Combined Coenzyme Q10 and selenium supplementation is associated with increased serum Sirtuin1 (SIRT1) concentrations. A 2023 KiSel-10 Study follow-up analysis suggests that SIRT1 is one of the biological mechanisms by which the joint intervention reduces cardiovascular disease mortality and prevents vascular aging [Opstad, Alehagen 2023].

KiSel-10 study researcher Jan Alexander

Guest author this week is Dr. Jan Alexander, Norwegian Institute of Public Health, Oslo, who is one of the co-authors on several of the KiSel-10 Study follow-up analyses, including the current SIRT1 sub-study.

Earlier studies have indicated that the combined Coenzyme Q10 and selenium intervention is associated with the following biological mechanisms that contribute to the reduced risk of death from cardiovascular disease [Alehagen 2018]:

  • improvement of heart function
  • reduction of oxidative stress
  • reduction of systemic inflammation
  • reduction of fibrogenic activity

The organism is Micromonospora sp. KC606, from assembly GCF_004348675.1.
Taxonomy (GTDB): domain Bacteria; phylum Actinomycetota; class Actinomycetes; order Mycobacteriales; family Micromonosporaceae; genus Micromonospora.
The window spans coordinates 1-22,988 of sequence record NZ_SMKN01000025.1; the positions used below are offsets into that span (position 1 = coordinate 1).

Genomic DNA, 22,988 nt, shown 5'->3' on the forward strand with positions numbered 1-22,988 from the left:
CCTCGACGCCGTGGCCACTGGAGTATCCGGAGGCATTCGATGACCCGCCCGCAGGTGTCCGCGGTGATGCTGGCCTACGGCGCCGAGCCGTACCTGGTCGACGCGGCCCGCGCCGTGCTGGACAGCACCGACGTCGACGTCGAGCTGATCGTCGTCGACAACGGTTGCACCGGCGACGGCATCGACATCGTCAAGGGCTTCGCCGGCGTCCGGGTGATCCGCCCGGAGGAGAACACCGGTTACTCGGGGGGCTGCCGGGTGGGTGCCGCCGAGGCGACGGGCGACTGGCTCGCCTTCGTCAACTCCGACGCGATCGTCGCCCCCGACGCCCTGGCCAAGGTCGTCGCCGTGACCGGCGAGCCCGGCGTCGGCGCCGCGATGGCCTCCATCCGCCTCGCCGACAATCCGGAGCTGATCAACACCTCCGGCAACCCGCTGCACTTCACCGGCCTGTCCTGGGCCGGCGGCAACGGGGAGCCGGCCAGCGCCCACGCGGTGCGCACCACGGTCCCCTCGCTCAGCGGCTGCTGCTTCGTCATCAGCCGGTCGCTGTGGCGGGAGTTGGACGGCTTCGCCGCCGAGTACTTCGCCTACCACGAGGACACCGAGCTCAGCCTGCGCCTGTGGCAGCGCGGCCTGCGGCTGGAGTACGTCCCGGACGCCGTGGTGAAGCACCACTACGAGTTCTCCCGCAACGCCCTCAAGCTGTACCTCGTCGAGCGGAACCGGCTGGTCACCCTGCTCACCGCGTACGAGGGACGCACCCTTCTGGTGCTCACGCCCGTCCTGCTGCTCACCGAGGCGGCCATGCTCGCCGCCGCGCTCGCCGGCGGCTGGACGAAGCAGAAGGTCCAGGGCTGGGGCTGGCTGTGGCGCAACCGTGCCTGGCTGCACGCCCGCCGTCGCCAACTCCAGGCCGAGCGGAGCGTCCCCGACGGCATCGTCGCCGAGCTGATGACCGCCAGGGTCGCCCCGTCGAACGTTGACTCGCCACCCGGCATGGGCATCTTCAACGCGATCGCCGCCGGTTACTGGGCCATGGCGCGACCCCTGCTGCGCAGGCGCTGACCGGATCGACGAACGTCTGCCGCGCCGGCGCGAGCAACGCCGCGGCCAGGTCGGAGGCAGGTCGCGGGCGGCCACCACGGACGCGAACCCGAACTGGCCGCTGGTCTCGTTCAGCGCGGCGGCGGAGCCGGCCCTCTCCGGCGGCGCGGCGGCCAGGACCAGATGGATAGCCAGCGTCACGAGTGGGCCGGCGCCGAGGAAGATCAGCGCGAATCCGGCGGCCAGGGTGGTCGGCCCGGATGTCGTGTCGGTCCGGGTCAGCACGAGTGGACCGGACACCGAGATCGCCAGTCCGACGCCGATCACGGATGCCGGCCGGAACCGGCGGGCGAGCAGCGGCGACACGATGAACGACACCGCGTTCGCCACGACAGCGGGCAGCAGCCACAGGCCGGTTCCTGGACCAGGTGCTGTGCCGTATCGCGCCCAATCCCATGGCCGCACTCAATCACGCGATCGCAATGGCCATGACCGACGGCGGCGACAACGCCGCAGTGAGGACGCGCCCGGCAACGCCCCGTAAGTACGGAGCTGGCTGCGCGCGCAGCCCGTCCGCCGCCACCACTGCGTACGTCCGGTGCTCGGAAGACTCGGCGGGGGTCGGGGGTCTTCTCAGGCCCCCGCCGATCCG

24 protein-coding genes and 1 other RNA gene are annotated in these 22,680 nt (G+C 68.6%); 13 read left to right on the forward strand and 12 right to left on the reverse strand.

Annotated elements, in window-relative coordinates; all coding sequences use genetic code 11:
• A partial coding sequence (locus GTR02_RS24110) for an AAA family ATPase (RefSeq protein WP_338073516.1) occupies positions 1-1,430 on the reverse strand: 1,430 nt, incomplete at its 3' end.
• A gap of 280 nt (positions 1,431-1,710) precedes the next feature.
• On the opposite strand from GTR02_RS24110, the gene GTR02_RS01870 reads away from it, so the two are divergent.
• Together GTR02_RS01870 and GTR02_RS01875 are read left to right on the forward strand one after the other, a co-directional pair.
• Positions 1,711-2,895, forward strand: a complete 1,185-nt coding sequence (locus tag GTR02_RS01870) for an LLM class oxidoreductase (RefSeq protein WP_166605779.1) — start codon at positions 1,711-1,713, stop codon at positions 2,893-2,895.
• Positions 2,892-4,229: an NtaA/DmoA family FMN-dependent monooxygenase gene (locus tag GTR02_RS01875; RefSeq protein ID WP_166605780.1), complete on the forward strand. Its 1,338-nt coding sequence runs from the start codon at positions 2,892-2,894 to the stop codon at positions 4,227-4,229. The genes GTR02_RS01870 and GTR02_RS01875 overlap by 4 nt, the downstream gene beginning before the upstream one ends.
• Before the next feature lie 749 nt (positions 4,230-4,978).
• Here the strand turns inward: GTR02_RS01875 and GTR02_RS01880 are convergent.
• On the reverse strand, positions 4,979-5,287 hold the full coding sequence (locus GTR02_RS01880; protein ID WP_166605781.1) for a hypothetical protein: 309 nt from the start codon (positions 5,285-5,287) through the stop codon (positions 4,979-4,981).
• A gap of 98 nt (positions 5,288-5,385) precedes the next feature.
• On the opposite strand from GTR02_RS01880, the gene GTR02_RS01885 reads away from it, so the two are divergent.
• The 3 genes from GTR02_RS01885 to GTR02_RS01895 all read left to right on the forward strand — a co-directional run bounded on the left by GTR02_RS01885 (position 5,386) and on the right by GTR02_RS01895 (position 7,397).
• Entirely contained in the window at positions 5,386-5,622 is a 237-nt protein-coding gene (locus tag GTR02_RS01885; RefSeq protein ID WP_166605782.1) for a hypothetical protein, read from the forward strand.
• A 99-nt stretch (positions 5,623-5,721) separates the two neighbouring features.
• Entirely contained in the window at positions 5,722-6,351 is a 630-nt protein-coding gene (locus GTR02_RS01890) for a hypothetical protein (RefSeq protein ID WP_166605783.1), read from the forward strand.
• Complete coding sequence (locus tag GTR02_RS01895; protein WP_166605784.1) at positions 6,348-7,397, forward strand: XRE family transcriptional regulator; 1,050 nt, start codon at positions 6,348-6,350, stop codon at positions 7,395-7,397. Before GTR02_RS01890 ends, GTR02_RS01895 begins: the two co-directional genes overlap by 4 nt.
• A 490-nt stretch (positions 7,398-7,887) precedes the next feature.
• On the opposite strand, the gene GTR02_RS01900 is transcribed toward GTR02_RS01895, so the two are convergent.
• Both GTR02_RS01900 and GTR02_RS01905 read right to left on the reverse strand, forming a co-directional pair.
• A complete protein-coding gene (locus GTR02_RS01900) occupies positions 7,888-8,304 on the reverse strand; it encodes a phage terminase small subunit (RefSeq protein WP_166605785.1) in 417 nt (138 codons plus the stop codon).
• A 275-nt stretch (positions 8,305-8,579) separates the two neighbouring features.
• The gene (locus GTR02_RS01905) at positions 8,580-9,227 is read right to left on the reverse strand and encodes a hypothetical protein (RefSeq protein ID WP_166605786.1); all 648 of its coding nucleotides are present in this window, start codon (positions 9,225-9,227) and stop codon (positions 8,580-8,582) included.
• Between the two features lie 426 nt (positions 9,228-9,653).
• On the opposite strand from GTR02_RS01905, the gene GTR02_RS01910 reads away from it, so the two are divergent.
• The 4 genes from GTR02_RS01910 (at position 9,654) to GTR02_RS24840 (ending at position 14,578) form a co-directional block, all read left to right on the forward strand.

Now, it seems likely that SIRT1 may have a positive mediating effect on the antioxidant and anti-inflammatory activity associated with the combined CoQ10 and selenium supplementation. The KiSel-10 researchers report that the study participants who died during a ten-year follow-up period had significantly lower SIRT1 concentrations than did those individuals who survived [Opstad, Alehagen 2023].

Purpose of Coenzyme Q10 and Selenium Supplementation in the KiSel-10 Study

The elderly community-living Swedish men and women, average age: 78 years, enrolled in the KiSel-10 Study had, initially, quite low serum CoQ10 and selenium levels [Alehagen 2020]:

  • Coenzyme Q10 0.82 mg/L
  • Selenium 67 mcg/L

Four years of daily supplementation with 200 mg of Coenzyme Q10 and 200 mcg of an organic selenium yeast raised the serum concentrations significantly [Alehagen 2020]:

  • Coenzyme Q10 2.17 mg/L
  • Selenium 210 mcg/L

Selenium through the activity of several selenoproteins reduces the oxidative damage mediated by reactive oxygen species and reduces inflammation. Coenzyme is a well-known lipid-soluble antioxidant regulator of oxidative stress [Opstad, Alehagen 2023].

There exists a special interrelationship between Coenzyme Q10 and selenium that makes it advantageous to use both substances in an intervention if there are deficiencies within the population. The improved cardiac function and reduced cardiovascular disease mortality in the KiSel-10 study participants who received the active treatment attest to this advantage [Alehagen 2015].